They are owed a favour from the rain after being deprived of an unbeatable 2-0 lead in Trinidad in 1990, but good luck is a rare visitor to those most in need of it, and it is odds on a morale-deflating 2-0 deficit by this evening.
England are still 115 runs away from making the West Indies bat again, and in order to survive a full day's play, it will almost certainly require a big hundred from Alec Stewart. The England vice-captain has made a bristlingly aggressive 72 not out, and if he and Mike Atherton both get centuries and ducks in the same Test, it will represent one of the more unusual England batting statistics.
However, what is also unusual, and of no little relevance in the lengthy list of England's failed rearguard actions, is the fact that of the 17 Test centuries shared between England's front-line batsmen, not one of them has come in the second innings. The only players here to have managed one batting second are Jack Russell and Chris Lewis, both in losing causes.
This is especially odd in view of the fact that, unlike most of their opponents, England's batsmen invariably get a second innings, neither are they normally using it as a quick cavalry charge towards a declaration. Evidence perhaps that deep- rooted experience of battling to avoid defeat does not necessarily make you any better at it.
The biggest problem for England today is the uneven bounce in the pitch, and the fact that bowlers like Curtly Ambrose and Courtney Walsh tend to discourage batsmen from employing what is absolutely crucial on surfaces such as this, the front foot.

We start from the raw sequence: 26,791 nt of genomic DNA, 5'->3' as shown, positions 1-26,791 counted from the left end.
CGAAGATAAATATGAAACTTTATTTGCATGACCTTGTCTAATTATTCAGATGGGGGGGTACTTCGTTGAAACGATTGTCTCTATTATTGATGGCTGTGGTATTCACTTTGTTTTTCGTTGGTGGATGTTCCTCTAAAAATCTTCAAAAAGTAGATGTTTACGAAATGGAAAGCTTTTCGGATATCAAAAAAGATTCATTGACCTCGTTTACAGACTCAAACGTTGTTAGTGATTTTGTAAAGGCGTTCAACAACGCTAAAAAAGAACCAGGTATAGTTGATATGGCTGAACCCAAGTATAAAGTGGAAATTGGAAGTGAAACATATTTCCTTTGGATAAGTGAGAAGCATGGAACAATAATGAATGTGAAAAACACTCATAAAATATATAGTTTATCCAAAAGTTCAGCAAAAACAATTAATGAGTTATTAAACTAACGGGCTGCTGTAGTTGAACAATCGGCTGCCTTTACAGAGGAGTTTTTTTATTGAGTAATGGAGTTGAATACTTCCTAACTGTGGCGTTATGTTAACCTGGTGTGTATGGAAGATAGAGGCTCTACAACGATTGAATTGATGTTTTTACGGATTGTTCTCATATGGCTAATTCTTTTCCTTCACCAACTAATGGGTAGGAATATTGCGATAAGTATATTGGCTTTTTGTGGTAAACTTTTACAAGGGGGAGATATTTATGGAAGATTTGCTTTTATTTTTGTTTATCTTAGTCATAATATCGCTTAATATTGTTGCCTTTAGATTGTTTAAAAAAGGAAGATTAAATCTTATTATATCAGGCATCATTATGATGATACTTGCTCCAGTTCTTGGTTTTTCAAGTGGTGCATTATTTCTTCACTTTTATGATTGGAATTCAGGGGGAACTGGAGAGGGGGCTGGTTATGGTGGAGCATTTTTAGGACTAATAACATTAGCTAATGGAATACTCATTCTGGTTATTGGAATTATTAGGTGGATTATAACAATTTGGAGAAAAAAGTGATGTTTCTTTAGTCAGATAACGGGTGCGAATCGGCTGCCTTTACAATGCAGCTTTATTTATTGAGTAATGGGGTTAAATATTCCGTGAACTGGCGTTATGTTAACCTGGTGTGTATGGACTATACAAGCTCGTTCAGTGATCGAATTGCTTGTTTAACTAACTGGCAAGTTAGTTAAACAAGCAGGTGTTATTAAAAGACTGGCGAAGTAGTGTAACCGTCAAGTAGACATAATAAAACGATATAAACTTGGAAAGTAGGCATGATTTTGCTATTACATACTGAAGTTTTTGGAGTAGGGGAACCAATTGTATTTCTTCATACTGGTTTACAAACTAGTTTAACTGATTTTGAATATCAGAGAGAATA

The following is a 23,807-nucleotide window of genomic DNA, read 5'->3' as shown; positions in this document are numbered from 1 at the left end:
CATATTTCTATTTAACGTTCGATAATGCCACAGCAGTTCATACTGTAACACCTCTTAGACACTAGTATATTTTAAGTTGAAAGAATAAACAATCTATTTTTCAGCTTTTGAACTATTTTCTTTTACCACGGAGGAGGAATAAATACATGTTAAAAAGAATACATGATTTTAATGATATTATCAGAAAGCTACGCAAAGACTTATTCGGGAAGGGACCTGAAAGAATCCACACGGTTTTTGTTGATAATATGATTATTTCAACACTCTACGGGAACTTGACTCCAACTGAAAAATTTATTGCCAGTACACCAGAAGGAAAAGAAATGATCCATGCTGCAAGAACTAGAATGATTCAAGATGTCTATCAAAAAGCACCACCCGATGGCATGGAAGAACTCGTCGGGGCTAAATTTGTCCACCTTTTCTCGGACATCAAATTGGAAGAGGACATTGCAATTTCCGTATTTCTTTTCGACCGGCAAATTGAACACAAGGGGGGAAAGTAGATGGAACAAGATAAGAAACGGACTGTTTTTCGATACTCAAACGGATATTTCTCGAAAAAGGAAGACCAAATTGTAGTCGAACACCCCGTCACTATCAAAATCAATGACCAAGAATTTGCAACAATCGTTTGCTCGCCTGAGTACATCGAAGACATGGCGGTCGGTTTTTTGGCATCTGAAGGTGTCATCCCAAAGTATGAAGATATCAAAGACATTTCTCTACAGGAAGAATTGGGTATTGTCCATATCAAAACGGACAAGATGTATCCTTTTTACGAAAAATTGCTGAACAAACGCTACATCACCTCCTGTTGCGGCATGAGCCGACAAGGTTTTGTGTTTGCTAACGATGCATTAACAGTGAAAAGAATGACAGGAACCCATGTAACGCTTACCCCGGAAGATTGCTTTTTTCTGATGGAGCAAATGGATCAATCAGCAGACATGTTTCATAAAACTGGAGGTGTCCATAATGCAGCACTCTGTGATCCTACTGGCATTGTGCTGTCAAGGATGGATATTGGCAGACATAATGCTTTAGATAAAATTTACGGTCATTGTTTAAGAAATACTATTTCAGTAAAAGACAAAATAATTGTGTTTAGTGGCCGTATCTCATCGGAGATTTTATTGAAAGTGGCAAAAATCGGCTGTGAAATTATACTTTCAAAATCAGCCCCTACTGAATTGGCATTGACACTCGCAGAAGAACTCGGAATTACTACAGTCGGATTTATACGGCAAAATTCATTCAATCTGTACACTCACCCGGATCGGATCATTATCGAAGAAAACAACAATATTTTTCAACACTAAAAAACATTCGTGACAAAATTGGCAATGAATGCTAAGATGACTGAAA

Russell and Smith will recall that in similar circumstances in the Barbados Test in 1990, they were still batting (with five wickets in hand) at the final drinks break, when the first ball from Ambrose after the refreshments scuttled all along the ground and bowled Russell. Ambrose then cleaned up the last four wickets in as many overs.
This Test match has also revived lingering suspicions about Graeme Hick's vulnerability against short-pitched bowling, in that it was clearly being hit on the elbow by Kenneth Benjamin that left him looking anxiously for another short one, and resulted in his next-ball dismissal. The common denominator among the great Test batsmen was that they never took their eyes off the ball. When it lands half-way down, Hick's eyes are normally either shut, or pointing towards first slip.
England have not been helped either by their negative approach to this game, partly excused by their wretched bowling form, but hardly conducive to the essential concept of meeting the enemy eyeball to eyeball. Get a draw here, and regroup in Trinidad has been the underlying theme.
However, apart from Devon Malcolm's return, it is hard to see how they can do a great deal in selection to improve their prospects, and despite Russell's indifferent performance behind the stumps, there are apparently no plans to give the gloves to Stewart for the next Test.
England's best chance, perhaps, lies not in their own selection, but the opposition's. Despite the success of Shivnarine Chanderpaul here, there was more than a suspicion of giving the local lad a game on his home ground, without quite getting the return through the turnstiles that their strapped- for-cash cricket board might have expected.
In Trinidad, they are already kicking up at Phil Simmons' exclusion from this Test, and the board will not need reminding that when the local favourite, Anderson Cummins, was left out of the Barbados Test against South Africa two years ago, there was a crowd boycott.
However, what is disturbing for England is that the West Indies probably feel that, against the current opposition, they could pick a politically acceptable team for each venue (as opposed to what they consider to be their best) without it making a jot of difference.
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